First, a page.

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Kentucky Governor Can't Cut Universities' Budgets, Court Rules

Ruling on a lawsuit filed by a state's Democratic attorney general against its Republican governor, the Kentucky Supreme Court says Gov. Matt Bevin doesn't have the authority to unilaterally slice money out of a state university's budget.

From member station WUKY in Lexington:

"The 5-2 ruling by the state Supreme Court reverses a lower court ruling that said Gov. Matt Bevin had the authority to order public colleges and universities not to spend all of the money the state legislature gave them. Democratic Attorney General Andy Beshear appealed, arguing Bevin's order was illegal. A majority of the court agreed on Thursday, saying Bevin does not have that authority."

The case is one of three lawsuits the attorney general has filed against the governor since Bevin was sworn in last December, WUKY adds.

In the interest of disclosure, we'll note that WUKY is owned by the University of Kentucky — one of the schools affected by the case.

Weeks after Bevin took office, he called for 4.5 percent cuts across much of Kentucky's budget — and when the politically divided state legislature didn't embrace those mid-year cuts, Bevin issued an order imposing them on the university and community college system at the end of March.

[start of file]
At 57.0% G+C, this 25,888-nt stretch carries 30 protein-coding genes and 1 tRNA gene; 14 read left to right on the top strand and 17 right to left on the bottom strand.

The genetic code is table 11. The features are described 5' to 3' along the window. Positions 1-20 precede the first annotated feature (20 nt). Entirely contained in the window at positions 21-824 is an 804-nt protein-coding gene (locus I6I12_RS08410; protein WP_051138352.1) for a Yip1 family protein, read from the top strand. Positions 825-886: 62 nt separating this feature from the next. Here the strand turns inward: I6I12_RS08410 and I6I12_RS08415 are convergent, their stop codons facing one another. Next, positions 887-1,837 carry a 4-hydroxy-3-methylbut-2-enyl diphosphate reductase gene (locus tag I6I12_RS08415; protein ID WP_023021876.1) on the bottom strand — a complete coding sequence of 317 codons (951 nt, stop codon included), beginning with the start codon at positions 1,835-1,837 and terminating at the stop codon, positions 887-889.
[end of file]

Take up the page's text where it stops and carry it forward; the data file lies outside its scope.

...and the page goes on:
In the majority's 50-page opinion that both affirms the attorney general's right to sue the governor and reverses the governor's budget decree, the Kentucky Supreme Court wrote, "the Governor cannot order the boards of the Universities not to spend funds appropriated to them."

One of the two dissenting votes came from Justice Daniel J. Venters, who cited legal scholarship dating back to the origins of the attorney general's office in the colonial era to say that the office has never had the power "to sue the executive to enjoin executive actions."

Another point made by the dissenting justices was that in the weeks after Bevin's original order, he had reached a compromise deal on the budget cuts with some of the universities' leaders.

For nine universities (see full list below), the high court's decision removes a cloud of doubt over millions of dollars. WUKY quotes Eric Monday, who leads the University of Kentucky's finance division, saying "The funds that will be returned to the University of Kentucky, about $5.6 million, will be included in our focus on student success initiatives, particularly in the areas of retention and graduation rates."

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Bill Chappell is a writer and editor on the News Desk in the heart of NPR's newsroom in Washington, D.C.
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